Took the day off work to do some warblering in the alders of Biscay Bay and Powles Head. By 10:40 the slowness of the morning was starting to take its toll on my perseverance. Too lazy to get out of the car again on Powles Head road, I delayed an extra minute to check nf.birds on the iphone. I was very surprised to see Dave Shepherd reporting for Richard Thomas and Jeff Harrison that they had a SABINE'S GULL in Renews at 10:15. It was a clear calm day. Nothing made sense about that. Instead of trying to figure it out I made a U turn. It was the perfect monkey wrench in my plans to really work the alders until 1 pm. A Sabine's was the easy way out.
I flew down the road to Renews. Right away I saw the bird down the beach. I texted the crowd back in St. John's that it was still there. I drove around to the boat launch road. stopped the car to change to a bigger (840mm) lens. Got out bean bag. Took off seat belt and attached behind me.
I could not see the beach because of the long grass. I knew approximately where it should be. I crept the car along the top of the beach. There were two layers of grass and weeds between my line of sight and the beach. The sun could not have been better positioned for maximum glare. I located the bird ahead through the grass tops. In an attempt to improve my angle with the sun I drove inland slightly so the bird could not see me and past the location of the gull. I crept the car back up on the beach top and saw the gull behind me in better but still poor light. I found a narrow avenue of open light between the layers of grass and laid my camera down on the bean bag and started clicking.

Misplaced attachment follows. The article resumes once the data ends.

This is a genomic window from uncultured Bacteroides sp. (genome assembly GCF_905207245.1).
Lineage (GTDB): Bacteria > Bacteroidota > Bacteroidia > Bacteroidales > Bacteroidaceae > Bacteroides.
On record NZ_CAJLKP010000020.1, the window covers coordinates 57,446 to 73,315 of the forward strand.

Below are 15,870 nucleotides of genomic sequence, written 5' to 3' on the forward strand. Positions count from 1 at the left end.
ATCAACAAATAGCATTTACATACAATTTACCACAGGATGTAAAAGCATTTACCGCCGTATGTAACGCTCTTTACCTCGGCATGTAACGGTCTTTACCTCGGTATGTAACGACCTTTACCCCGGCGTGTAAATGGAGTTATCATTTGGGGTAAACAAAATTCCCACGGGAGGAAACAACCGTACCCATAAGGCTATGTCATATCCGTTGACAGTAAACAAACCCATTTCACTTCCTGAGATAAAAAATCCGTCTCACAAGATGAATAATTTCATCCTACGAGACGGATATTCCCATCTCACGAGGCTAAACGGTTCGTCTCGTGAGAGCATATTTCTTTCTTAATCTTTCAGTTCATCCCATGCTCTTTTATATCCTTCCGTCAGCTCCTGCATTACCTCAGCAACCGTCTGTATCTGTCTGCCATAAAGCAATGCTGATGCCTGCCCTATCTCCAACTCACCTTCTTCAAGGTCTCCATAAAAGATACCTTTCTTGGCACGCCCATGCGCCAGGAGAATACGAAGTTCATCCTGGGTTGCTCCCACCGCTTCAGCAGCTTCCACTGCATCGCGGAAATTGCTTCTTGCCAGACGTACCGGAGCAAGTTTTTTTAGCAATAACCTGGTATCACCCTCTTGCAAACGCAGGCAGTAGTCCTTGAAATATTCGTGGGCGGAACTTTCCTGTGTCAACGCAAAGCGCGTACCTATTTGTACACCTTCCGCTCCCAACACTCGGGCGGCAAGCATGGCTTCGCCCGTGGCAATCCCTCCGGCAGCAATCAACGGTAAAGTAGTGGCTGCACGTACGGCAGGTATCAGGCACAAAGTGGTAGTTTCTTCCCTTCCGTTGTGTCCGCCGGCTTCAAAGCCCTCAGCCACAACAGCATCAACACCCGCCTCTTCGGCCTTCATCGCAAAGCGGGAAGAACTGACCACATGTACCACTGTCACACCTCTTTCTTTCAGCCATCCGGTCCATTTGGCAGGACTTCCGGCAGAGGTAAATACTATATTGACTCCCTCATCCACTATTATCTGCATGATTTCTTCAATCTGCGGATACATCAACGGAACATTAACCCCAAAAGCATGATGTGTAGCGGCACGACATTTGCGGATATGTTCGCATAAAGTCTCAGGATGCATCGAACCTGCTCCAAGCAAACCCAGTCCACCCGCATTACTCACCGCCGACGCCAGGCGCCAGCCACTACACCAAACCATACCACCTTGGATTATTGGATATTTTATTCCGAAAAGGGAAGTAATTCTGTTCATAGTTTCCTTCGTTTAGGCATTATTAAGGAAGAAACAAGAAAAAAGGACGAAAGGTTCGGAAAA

The bird was mostly standing still looking out to sea. It walked a short distance toward me along the water's edge and picked briefly at the mud. Then it stretched it wings up over it back and without warning went to wing. It flew directly away out through the harbour. No wavering to investigate anything. I watched it until it was a dot in the sky beyond the rock where cormorant loaf. It was over as quickly as that. Five minutes later and I would not have even taken a photo. Below are pics of the bird.
Such an unexpected, if not bizarre record. There was a slight bulge in the neck that might have indicated a health issue with the bird. This was only my 6th Sabine's Gull from land in 40 years of birding in Newfoundland. Interestingly only one of those birds was storm related. Once again Renews comes through with the unexpected.
There is no other small immature gull with a uniform scaly wing coverts and and back and with a gray wash over back of the neck.
The slight bulge in the neck was visible in several photos indicating a possible health problem.
The classic white triangles in the wing were visible as the bird flew away.